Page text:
7. Grasshopper (Batta)
Grasshoppers have been popular in Asian cultures for centuries. The Japanese cherish grasshoppers and have a long tradition of enjoying their beautiful calls, both in the wild and as pets. In Japan, the grasshopper is a symbol of good luck with many young Japanese catching grasshoppers and keeping them as pets for luck.
6. Butterfly (Chou)
Butterflies are very popular insects in Japan and are symbols of springtime and marital bliss. They are popular motifs on kimono, yukata (light summer kimono) and clothing as they are believed to bring joy and happiness. Powerful samurai clans also used butterfly crests, known as chou mon, as well as wore them proudly on their armor, banners and weaponry. There are around 327 species of butterflies in Japan that vary from the warm subtropics of the southern islands to the cool temperate climate of the north.
5. Cicada (Semi)
Cicada may be the annoying sound of summer to many foreigners in Japan, but to the Japanese, these alienesque insects are the "bee’s knees." Popular due to their summer singing, which is a symbol of summer that conveys the heat of the season, there are over 30 different species of cicada in Japan and they can be found everywhere, singing their songs in the summer, even in downtown areas of large cities like Tokyo or Osaka.
4. Stag Beetle (Kuwagata)
Stag beetles are very popular pets in Japan, with many children collecting them for fun. The Japanese name kuwagata comes from the stylized horns of a samurai helmet and it's this connection to samurai that makes the bug extremely popular. They make a great pet in Japan as they take up little space in small Japanese dwellings. You can find around 39 varieties of stag beetles in Japan alone!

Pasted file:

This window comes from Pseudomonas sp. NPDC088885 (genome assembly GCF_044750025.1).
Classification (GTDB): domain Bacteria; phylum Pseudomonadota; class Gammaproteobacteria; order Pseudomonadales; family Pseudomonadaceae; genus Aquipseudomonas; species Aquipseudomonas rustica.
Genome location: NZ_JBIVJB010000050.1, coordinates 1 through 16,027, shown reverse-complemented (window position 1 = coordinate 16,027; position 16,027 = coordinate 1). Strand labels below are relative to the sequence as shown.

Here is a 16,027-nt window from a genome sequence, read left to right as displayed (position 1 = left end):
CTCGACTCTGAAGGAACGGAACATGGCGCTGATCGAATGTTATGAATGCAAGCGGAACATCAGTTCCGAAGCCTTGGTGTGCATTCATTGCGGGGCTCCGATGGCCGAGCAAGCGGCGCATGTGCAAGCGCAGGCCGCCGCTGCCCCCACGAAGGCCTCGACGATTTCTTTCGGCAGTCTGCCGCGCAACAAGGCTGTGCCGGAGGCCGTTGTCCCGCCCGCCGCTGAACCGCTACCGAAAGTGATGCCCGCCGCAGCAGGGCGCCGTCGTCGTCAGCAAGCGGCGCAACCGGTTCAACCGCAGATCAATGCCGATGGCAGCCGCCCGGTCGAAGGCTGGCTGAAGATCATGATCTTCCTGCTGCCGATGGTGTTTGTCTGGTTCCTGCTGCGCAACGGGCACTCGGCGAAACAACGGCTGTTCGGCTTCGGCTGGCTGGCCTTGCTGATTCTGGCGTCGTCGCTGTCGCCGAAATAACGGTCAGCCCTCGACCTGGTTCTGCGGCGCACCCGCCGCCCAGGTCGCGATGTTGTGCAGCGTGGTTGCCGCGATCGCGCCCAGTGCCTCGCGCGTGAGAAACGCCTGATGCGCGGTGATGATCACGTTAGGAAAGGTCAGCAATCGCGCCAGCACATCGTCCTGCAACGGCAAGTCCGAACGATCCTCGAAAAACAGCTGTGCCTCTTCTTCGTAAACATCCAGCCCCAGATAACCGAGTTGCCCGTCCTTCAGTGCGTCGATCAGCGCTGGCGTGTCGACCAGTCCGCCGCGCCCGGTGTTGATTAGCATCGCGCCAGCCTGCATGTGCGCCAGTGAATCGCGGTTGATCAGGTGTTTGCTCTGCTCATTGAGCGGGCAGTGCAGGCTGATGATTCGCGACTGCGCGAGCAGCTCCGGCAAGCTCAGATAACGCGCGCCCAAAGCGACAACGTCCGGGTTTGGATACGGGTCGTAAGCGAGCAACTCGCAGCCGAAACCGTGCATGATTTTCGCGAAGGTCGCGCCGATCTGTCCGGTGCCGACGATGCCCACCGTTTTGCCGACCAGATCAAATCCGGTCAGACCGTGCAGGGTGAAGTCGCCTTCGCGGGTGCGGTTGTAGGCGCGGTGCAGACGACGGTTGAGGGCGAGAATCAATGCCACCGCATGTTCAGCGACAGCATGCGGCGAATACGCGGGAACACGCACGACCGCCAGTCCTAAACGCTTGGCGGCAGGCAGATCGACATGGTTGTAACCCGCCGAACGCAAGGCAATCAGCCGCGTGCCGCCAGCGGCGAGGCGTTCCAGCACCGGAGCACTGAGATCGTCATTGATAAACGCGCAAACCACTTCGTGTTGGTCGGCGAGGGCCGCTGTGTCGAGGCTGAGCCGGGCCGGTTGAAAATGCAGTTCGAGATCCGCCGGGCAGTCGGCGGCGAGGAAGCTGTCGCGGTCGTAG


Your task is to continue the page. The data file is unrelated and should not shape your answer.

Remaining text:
3. Firefly (Hotaru)
Firefly viewing (hotaru gari) is an extremely popular pastime in the early summer in Japan. The firefly peak occurs at the beginning of June and marks a period of seasonal change from spring to summer for the Japanese. These beloved bugs are almost like floating lanterns illuminating the night sky, and are admired for their fragility and short-lasting beauty, much like the cherry blossoms in spring.
2. Dragonfly (Tonbo)
Dragonflies have been popular since the age of the samurai, where they were known as katchimushi (victory bugs) due to the fact that can only fly forward (no retreat). This made them a popular symbol and emblem of the samurai, who respected the fact they always advance—like a good samurai. Samurai used dragonfly motifs on their armor, clothing and weapons in hope of success in battle.
1. Rhinoceros Beetle (Kabutomushi)
The Japanese rhinoceros beetle, known as kabutomushi in Japanese, is the “King of Insects” in Japan due to its popularity. The name says it all really! Kabuto is the Japanese word for a samurai helmet, while mushi means bug, so the literal meaning is "samurai helmet bug." Pretty cool, right?
These insects, known for their strength and power, have been popular in Japanese anime, advertisements, movies and television for many years. Many children in Japan buy or catch rhinoceros beetles and breed them for fun, as they typically cost around ¥500 to ¥1,000 (US$5-10).